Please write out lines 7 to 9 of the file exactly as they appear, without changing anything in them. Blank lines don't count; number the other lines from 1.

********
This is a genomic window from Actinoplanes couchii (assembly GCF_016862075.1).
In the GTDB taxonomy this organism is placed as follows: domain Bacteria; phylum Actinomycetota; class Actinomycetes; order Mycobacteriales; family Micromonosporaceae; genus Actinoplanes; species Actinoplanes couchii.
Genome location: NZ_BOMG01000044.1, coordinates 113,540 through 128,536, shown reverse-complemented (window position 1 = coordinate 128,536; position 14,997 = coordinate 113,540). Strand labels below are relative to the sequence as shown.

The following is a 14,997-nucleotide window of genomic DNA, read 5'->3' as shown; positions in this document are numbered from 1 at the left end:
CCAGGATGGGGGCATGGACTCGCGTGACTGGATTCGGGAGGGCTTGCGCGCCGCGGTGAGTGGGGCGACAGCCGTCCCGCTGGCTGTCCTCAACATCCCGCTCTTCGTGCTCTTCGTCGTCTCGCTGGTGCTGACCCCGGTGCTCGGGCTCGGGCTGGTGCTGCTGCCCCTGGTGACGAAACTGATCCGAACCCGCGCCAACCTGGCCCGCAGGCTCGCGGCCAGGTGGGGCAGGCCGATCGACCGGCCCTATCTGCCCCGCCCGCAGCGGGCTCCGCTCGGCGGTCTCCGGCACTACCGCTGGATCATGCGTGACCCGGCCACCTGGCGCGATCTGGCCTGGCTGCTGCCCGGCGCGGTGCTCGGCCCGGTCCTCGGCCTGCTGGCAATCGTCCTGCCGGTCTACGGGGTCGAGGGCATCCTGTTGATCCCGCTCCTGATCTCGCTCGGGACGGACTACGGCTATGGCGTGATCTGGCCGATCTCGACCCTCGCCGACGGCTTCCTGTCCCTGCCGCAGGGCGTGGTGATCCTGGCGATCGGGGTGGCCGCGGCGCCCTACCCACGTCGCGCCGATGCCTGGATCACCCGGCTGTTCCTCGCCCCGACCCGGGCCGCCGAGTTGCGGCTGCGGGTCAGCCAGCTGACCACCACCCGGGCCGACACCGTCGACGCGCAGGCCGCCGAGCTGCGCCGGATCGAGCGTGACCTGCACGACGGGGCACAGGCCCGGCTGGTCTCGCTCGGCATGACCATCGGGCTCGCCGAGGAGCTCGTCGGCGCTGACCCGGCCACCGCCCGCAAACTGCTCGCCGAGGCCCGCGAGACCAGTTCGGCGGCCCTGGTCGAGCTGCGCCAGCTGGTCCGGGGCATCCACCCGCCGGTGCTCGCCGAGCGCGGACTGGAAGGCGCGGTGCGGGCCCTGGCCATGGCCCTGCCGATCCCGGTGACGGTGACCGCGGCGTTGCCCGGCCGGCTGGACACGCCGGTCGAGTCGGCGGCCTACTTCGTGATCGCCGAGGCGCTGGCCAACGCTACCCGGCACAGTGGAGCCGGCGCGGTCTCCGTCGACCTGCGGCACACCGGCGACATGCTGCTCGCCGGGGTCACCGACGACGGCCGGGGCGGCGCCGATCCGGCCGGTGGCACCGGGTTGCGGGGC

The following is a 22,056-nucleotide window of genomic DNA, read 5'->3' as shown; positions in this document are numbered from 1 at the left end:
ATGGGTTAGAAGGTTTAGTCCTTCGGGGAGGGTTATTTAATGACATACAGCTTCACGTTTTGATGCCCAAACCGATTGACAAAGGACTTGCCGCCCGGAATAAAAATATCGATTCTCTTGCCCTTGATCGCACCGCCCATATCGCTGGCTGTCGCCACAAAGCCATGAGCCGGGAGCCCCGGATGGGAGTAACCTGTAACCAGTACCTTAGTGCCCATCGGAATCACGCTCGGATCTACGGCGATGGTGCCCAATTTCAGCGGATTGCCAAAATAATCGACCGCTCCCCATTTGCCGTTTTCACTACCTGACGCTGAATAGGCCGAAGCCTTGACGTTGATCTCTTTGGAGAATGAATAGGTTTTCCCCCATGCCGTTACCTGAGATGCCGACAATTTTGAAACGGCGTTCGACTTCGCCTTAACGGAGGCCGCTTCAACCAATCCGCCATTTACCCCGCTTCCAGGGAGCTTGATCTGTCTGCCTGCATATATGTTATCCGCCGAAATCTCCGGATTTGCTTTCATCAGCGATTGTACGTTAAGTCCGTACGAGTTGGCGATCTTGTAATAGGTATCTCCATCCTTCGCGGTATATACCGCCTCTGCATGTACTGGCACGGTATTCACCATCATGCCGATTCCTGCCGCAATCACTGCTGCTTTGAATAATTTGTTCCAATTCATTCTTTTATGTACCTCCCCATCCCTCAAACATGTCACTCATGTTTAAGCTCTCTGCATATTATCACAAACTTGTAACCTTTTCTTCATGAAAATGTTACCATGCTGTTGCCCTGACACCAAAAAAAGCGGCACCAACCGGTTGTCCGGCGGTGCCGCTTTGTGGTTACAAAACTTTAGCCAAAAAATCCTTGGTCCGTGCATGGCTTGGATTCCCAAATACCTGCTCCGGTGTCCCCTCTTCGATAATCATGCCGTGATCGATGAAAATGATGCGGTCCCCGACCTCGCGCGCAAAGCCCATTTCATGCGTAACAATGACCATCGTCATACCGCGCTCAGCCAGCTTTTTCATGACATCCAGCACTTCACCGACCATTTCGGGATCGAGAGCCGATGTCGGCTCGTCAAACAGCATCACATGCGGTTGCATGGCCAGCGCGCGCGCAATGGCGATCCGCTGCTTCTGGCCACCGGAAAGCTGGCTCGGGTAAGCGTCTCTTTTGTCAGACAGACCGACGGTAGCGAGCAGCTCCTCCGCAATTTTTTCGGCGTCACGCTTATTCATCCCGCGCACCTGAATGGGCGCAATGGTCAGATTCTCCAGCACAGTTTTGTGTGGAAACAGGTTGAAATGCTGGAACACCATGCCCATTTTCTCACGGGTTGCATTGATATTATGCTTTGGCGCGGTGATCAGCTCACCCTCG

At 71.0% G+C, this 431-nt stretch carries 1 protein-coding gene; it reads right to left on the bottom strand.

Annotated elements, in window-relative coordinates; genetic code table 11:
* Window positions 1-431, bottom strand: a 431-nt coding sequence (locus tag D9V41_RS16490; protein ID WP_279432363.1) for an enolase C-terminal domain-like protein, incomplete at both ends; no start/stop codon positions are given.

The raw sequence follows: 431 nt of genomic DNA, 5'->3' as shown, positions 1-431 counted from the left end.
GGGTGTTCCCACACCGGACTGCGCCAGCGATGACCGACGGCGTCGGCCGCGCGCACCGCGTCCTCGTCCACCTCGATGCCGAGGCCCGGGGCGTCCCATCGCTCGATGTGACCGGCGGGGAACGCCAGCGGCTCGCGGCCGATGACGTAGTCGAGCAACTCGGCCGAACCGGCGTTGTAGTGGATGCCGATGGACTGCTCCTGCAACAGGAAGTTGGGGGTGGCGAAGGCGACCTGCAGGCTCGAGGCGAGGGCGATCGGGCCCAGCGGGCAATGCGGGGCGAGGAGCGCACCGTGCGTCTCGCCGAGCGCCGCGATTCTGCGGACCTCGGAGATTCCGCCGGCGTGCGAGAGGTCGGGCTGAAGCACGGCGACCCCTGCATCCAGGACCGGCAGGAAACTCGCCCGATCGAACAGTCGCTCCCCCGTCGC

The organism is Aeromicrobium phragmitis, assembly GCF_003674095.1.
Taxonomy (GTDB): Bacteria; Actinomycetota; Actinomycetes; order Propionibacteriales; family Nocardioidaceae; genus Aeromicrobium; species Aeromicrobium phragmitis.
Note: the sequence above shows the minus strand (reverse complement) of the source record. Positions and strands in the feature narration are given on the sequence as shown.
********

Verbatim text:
ATGGGTTAGAAGGTTTAGTCCTTCGGGGAGGGTTATTTAATGACATACAGCTTCACGTTTTGATGCCCAAACCGATTGACAAAGGACTTGCCGCCCGGAATAAAAATATCGATTCTCTTGCCCTTGATCGCACCGCCCATATCGCTGGCTGTCGCCACAAAGCCATGAGCCGGGAGCCCCGGATGGGAGTAACCTGTAACCAGTACCTTAGTGCCCATCGGAATCACGCTCGGATCTACGGCGATGGTGCCCAATTTCAGCGGATTGCCAAAATAATCGACCGCTCCCCATTTGCCGTTTTCACTACCTGACGCTGAATAGGCCGAAGCCTTGACGTTGATCTCTTTGGAGAATGAATAGGTTTTCCCCCATGCCGTTACCTGAGATGCCGACAATTTTGAAACGGCGTTCGACTTCGCCTTAACGGAGGCCGCTTCAACCAATCCGCCATTTACCCCGCTTCCAGGGAGCTTGATCTGTCTGCCTGCATATATGTTATCCGCCGAAATCTCCGGATTTGCTTTCATCAGCGATTGTACGTTAAGTCCGTACGAGTTGGCGATCTTGTAATAGGTATCTCCATCCTTCGCGGTATATACCGCCTCTGCATGTACTGGCACGGTATTCACCATCATGCCGATTCCTGCCGCAATCACTGCTGCTTTGAATAATTTGTTCCAATTCATTCTTTTATGTACCTCCCCATCCCTCAAACATGTCACTCATGTTTAAGCTCTCTGCATATTATCACAAACTTGTAACCTTTTCTTCATGAAAATGTTACCATGCTGTTGCCCTGACACCAAAAAAAGCGGCACCAACCGGTTGTCCGGCGGTGCCGCTTTGTGGTTACAAAACTTTAGCCAAAAAATCCTTGGTCCGTGCATGGCTTGGATTCCCAAATACCTGCTCCGGTGTCCCCTCTTCGATAATCATGCCGTGATCGATGAAAATGATGCGGTCCCCGACCTCGCGCGCAAAGCCCATTTCATGCGTAACAATGACCATCGTCATACCGCGCTCAGCCAGCTTTTTCATGACATCCAGCACTTCACCGACCATTTCGGGATCGAGAGCCGATGTCGGCTCGTCAAACAGCATCACATGCGGTTGCATGGCCAGCGCGCGCGCAATGGCGATCCGCTGCTTCTGGCCACCGGAAAGCTGGCTCGGGTAAGCGTCTCTTTTGTCAGACAGACCGACGGTAGCGAGCAGCTCCTCCGCAATTTTTTCGGCGTCACGCTTATTCATCCCGCGCACCTGAATGGGCGCAATGGTCAGATTCTCCAGCACAGTTTTGTGTGGAAACAGGTTGAAATGCTGGAACACCATGCCCATTTTCTCACGGGTTGCATTGATATTATGCTTTGGCGCGGTGATCAGCTCACCCTCG

At 71.0% G+C, this 431-nt stretch carries 1 protein-coding gene; it reads right to left on the bottom strand.

Annotated elements, in window-relative coordinates; genetic code table 11: